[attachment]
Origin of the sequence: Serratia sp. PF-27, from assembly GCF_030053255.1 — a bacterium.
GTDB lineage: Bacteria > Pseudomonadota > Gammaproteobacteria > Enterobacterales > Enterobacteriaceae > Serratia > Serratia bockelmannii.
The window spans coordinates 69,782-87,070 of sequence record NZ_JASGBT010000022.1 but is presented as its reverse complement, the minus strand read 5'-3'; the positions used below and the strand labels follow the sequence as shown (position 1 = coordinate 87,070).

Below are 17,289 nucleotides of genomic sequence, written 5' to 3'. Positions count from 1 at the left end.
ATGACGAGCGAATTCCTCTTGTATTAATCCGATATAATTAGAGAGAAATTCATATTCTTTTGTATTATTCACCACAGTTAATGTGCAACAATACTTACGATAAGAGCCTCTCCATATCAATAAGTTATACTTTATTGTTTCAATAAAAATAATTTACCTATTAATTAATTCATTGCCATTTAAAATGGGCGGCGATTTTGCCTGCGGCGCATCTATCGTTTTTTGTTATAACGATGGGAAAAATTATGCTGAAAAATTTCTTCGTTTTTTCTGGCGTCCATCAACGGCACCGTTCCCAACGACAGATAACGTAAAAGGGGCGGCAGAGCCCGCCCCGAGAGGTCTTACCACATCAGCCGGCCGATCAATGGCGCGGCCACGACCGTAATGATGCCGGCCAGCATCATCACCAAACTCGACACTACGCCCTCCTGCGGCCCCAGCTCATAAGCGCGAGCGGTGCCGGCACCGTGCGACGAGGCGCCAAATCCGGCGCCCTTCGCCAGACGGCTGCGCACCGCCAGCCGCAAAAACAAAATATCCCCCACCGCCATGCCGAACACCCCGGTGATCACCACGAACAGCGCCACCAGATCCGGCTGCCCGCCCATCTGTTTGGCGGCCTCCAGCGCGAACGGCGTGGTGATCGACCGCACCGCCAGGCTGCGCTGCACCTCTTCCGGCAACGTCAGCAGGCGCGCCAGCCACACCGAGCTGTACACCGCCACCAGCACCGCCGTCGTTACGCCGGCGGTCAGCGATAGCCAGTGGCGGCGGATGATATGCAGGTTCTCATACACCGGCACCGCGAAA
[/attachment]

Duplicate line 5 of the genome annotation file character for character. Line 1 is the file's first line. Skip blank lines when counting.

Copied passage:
ATGACGAGCGAATTCCTCTTGTATTAATCCGATATAATTAGAGAGAAATTCATATTCTTTTGTATTATTCACCACAGTTAATGTGCAACAATACTTACGATAAGAGCCTCTCCATATCAATAAGTTATACTTTATTGTTTCAATAAAAATAATTTACCTATTAATTAATTCATTGCCATTTAAAATGGGCGGCGATTTTGCCTGCGGCGCATCTATCGTTTTTTGTTATAACGATGGGAAAAATTATGCTGAAAAATTTCTTCGTTTTTTCTGGCGTCCATCAACGGCACCGTTCCCAACGACAGATAACGTAAAAGGGGCGGCAGAGCCCGCCCCGAGAGGTCTTACCACATCAGCCGGCCGATCAATGGCGCGGCCACGACCGTAATGATGCCGGCCAGCATCATCACCAAACTCGACACTACGCCCTCCTGCGGCCCCAGCTCATAAGCGCGAGCGGTGCCGGCACCGTGCGACGAGGCGCCAAATCCGGCGCCCTTCGCCAGACGGCTGCGCACCGCCAGCCGCAAAAACAAAATATCCCCCACCGCCATGCCGAACACCCCGGTGATCACCACGAACAGCGCCACCAGATCCGGCTGCCCGCCCATCTGTTTGGCGGCCTCCAGCGCGAACGGCGTGGTGATCGACCGCACCGCCAGGCTGCGCTGCACCTCTTCCGGCAACGTCAGCAGGCGCGCCAGCCACACCGAGCTGTACACCGCCACCAGCACCGCCGTCGTTACGCCGGCGGTCAGCGATAGCCAGTGGCGGCGGATGATATGCAGGTTCTCATACACCGGCACCGCGAAA